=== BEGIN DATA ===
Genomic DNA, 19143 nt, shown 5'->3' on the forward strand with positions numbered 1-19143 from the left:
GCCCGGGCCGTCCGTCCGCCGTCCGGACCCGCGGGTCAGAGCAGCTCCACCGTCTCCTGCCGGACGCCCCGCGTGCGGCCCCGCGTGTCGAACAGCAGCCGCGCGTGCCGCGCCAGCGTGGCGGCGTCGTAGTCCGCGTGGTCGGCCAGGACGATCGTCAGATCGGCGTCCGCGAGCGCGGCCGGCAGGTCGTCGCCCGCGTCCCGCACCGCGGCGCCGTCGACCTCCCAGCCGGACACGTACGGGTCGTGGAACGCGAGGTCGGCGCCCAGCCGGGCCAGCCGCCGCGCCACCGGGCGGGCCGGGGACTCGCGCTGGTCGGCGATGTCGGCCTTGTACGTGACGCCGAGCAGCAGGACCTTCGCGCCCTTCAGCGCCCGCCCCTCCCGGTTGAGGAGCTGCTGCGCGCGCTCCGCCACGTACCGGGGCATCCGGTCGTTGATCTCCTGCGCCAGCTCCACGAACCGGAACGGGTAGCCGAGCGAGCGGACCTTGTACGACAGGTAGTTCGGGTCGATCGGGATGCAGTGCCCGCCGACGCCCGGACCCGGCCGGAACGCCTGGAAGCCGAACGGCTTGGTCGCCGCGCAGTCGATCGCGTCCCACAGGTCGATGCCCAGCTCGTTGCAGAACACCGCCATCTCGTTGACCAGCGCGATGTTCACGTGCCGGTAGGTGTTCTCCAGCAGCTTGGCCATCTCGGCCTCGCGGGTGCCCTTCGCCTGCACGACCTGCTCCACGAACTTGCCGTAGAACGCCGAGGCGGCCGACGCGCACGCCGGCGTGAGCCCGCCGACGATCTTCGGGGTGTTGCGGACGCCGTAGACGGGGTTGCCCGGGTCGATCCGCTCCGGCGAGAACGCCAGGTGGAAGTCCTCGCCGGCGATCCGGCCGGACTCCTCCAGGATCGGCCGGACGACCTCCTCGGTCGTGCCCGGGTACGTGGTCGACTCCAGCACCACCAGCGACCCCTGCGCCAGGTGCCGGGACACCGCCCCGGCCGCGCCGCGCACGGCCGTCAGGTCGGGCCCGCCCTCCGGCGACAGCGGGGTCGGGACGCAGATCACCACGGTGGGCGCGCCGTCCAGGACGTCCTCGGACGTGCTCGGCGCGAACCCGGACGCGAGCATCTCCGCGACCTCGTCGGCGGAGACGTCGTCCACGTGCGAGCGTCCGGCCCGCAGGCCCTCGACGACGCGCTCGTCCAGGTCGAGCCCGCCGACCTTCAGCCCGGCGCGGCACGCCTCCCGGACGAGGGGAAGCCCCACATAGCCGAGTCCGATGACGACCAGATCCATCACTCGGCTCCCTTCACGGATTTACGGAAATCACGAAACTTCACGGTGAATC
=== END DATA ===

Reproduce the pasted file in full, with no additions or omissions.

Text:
Genomic DNA, 19143 nt, shown 5'->3' on the forward strand with positions numbered 1-19143 from the left:
GCCCGGGCCGTCCGTCCGCCGTCCGGACCCGCGGGTCAGAGCAGCTCCACCGTCTCCTGCCGGACGCCCCGCGTGCGGCCCCGCGTGTCGAACAGCAGCCGCGCGTGCCGCGCCAGCGTGGCGGCGTCGTAGTCCGCGTGGTCGGCCAGGACGATCGTCAGATCGGCGTCCGCGAGCGCGGCCGGCAGGTCGTCGCCCGCGTCCCGCACCGCGGCGCCGTCGACCTCCCAGCCGGACACGTACGGGTCGTGGAACGCGAGGTCGGCGCCCAGCCGGGCCAGCCGCCGCGCCACCGGGCGGGCCGGGGACTCGCGCTGGTCGGCGATGTCGGCCTTGTACGTGACGCCGAGCAGCAGGACCTTCGCGCCCTTCAGCGCCCGCCCCTCCCGGTTGAGGAGCTGCTGCGCGCGCTCCGCCACGTACCGGGGCATCCGGTCGTTGATCTCCTGCGCCAGCTCCACGAACCGGAACGGGTAGCCGAGCGAGCGGACCTTGTACGACAGGTAGTTCGGGTCGATCGGGATGCAGTGCCCGCCGACGCCCGGACCCGGCCGGAACGCCTGGAAGCCGAACGGCTTGGTCGCCGCGCAGTCGATCGCGTCCCACAGGTCGATGCCCAGCTCGTTGCAGAACACCGCCATCTCGTTGACCAGCGCGATGTTCACGTGCCGGTAGGTGTTCTCCAGCAGCTTGGCCATCTCGGCCTCGCGGGTGCCCTTCGCCTGCACGACCTGCTCCACGAACTTGCCGTAGAACGCCGAGGCGGCCGACGCGCACGCCGGCGTGAGCCCGCCGACGATCTTCGGGGTGTTGCGGACGCCGTAGACGGGGTTGCCCGGGTCGATCCGCTCCGGCGAGAACGCCAGGTGGAAGTCCTCGCCGGCGATCCGGCCGGACTCCTCCAGGATCGGCCGGACGACCTCCTCGGTCGTGCCCGGGTACGTGGTCGACTCCAGCACCACCAGCGACCCCTGCGCCAGGTGCCGGGACACCGCCCCGGCCGCGCCGCGCACGGCCGTCAGGTCGGGCCCGCCCTCCGGCGACAGCGGGGTCGGGACGCAGATCACCACGGTGGGCGCGCCGTCCAGGACGTCCTCGGACGTGCTCGGCGCGAACCCGGACGCGAGCATCTCCGCGACCTCGTCGGCGGAGACGTCGTCCACGTGCGAGCGTCCGGCCCGCAGGCCCTCGACGACGCGCTCGTCCAGGTCGAGCCCGCCGACCTTCAGCCCGGCGCGGCACGCCTCCCGGACGAGGGGAAGCCCCACATAGCCGAGTCCGATGACGACCAGATCCATCACTCGGCTCCCTTCACGGATTTACGGAAATCACGAAACTTCACGGTGAATC